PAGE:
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Trade and the White Paper

Written by Sheila Page


The new White Paper on international development raises concerns that trade may be slipping through the cracks of UK development policy. The transformation of the old Overseas Development Administration into a Department for International Development was meant to signal that the UK recognised that aid was not the only way to promote development. Promoting good trade policy towards developing countries was an essential part of the new Department. But the new White Paper focuses almost entirely on aid, and DFID’s new logo UKAID (which sounds more like a sugary drink) is purely about aid. 

It is not that trade policy has been given priority elsewhere. In 2007, DFID moved its trade policy work to a Joint Trade Policy Unit with what is now the Department for Business Innovation and Skills, but trade had disappeared from the name of that Department three name changes ago. Trade policy is, of course, formally conducted at the European level, but the six areas in which, according to the White Paper (pp 111-113), ‘the UK will seek to improve the impact of the EU’s development effort’ are all in the field of aid. 

There are some measures that could make trade easier in the White Paper, although most are continuations of existing policy. There are a few mentions of trade policy, but the specific proposals are mainly confined to the ACP countries, and again confirm previous commitments. For other developing countries, the commitment to finish the Doha Round remains. But there is no indication of what changes to proposals already on the table could make this possible, or of the timing. To add to the uncertainty, the estimated benefits are drawn from ‘unpublished European Commission research’ (p. 149). The White Paper supports making rules of origin ‘simpler’ (p. 30), without details or evidence. Making rules of origin easier to use would be a useful commitment, but comparisons of different rules suggest that this may actually need more targeting and therefore less ‘simplicity’. There is support for reforming international institutions, again without details (it will ‘propose reforms’, p. 115), and with no mention of the WTO.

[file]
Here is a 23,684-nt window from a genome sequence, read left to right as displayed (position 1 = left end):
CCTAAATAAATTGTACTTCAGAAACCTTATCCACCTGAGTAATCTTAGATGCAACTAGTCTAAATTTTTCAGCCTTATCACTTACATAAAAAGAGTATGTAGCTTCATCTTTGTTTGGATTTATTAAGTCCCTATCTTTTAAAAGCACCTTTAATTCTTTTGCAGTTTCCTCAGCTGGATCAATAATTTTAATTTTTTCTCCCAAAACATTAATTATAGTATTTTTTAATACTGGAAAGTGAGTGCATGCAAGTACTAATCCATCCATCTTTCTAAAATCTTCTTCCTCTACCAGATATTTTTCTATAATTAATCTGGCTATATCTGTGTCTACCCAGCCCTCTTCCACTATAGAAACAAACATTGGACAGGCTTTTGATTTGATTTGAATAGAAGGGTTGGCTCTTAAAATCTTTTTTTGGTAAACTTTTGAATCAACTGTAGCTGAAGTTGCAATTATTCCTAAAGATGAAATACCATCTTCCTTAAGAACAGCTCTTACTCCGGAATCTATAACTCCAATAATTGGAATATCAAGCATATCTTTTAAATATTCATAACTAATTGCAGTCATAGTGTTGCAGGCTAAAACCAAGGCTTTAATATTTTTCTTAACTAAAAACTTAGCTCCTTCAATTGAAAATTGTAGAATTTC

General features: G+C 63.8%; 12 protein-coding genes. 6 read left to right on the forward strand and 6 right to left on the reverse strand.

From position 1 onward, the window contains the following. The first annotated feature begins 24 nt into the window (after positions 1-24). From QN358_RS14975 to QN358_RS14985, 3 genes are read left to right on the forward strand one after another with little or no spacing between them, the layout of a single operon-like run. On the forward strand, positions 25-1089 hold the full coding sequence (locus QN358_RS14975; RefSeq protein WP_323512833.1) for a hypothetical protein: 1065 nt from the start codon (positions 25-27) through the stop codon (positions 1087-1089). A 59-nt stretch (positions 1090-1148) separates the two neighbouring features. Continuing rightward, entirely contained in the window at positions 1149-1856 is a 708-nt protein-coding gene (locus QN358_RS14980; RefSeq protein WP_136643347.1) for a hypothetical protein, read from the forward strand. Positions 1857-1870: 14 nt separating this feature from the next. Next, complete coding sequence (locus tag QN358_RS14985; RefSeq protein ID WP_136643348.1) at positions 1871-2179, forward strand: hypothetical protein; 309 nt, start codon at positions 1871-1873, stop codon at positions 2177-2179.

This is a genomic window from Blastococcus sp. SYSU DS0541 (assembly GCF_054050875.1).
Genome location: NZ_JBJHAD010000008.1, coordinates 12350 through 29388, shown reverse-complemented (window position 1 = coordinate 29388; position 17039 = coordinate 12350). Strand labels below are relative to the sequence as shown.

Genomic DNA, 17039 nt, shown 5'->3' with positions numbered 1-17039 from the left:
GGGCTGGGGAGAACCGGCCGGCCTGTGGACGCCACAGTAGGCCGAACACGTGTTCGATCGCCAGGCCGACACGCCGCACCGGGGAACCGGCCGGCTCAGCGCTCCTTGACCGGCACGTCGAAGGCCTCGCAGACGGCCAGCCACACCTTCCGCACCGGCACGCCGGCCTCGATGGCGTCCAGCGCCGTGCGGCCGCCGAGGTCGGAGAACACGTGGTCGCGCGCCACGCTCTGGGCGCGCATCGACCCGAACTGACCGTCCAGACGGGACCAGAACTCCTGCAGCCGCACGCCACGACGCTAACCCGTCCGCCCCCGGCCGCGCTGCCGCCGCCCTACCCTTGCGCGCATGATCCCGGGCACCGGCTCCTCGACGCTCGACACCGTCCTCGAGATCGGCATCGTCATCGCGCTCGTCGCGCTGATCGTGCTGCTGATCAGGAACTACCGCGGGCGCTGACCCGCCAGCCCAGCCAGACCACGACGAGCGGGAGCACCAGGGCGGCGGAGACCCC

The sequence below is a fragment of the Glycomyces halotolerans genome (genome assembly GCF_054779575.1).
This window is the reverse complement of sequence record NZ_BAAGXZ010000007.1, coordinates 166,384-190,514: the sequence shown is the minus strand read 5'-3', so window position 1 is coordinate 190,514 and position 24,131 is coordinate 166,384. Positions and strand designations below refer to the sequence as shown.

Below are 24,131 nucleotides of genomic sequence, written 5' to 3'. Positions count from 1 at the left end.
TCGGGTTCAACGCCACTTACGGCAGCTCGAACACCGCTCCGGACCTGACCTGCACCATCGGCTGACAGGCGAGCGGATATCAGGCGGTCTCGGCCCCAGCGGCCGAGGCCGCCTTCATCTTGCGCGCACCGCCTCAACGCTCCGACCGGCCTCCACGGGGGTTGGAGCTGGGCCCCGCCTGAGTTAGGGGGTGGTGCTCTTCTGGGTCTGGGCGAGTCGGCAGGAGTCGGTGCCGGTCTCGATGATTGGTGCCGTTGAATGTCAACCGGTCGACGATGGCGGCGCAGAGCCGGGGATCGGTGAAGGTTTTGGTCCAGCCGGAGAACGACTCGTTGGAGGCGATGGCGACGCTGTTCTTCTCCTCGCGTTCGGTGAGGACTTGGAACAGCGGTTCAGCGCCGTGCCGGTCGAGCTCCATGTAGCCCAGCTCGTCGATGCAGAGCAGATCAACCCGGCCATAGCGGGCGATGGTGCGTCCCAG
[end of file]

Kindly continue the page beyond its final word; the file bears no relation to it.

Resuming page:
The proposals to make aid more efficient are also without detail, and when the Paper does quote some real numbers for the UN and World Bank, it refers to them disparagingly as ‘number crunching’ (pp. 109, 119).  In a further move away from evidence-based policy, it proposes to double the support for ‘faith based groups’.    

The lack of details on trade policy is worrying. Where does trade now sit within DFID's development policy framework?